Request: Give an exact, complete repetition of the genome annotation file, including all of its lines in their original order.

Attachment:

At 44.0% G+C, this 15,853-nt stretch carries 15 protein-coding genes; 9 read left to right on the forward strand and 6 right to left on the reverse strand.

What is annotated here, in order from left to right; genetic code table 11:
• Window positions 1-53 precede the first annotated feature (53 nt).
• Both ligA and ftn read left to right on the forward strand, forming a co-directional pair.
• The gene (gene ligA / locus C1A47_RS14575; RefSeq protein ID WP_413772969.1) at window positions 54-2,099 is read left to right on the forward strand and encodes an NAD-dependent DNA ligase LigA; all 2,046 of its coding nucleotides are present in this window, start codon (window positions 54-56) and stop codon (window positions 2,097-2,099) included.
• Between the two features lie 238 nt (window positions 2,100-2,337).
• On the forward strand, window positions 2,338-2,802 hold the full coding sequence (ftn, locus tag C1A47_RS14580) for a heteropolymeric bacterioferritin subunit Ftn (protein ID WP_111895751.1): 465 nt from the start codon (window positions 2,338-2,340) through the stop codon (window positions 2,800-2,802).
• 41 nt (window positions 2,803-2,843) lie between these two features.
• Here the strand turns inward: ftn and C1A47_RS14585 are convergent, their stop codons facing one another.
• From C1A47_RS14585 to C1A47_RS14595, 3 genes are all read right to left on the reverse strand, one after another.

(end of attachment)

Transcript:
At 44.0% G+C, this 15,853-nt stretch carries 15 protein-coding genes; 9 read left to right on the forward strand and 6 right to left on the reverse strand.

What is annotated here, in order from left to right; genetic code table 11:
• Window positions 1-53 precede the first annotated feature (53 nt).
• Both ligA and ftn read left to right on the forward strand, forming a co-directional pair.
• The gene (gene ligA / locus C1A47_RS14575; RefSeq protein ID WP_413772969.1) at window positions 54-2,099 is read left to right on the forward strand and encodes an NAD-dependent DNA ligase LigA; all 2,046 of its coding nucleotides are present in this window, start codon (window positions 54-56) and stop codon (window positions 2,097-2,099) included.
• Between the two features lie 238 nt (window positions 2,100-2,337).
• On the forward strand, window positions 2,338-2,802 hold the full coding sequence (ftn, locus tag C1A47_RS14580) for a heteropolymeric bacterioferritin subunit Ftn (protein ID WP_111895751.1): 465 nt from the start codon (window positions 2,338-2,340) through the stop codon (window positions 2,800-2,802).
• 41 nt (window positions 2,803-2,843) lie between these two features.
• Here the strand turns inward: ftn and C1A47_RS14585 are convergent, their stop codons facing one another.
• From C1A47_RS14585 to C1A47_RS14595, 3 genes are all read right to left on the reverse strand, one after another.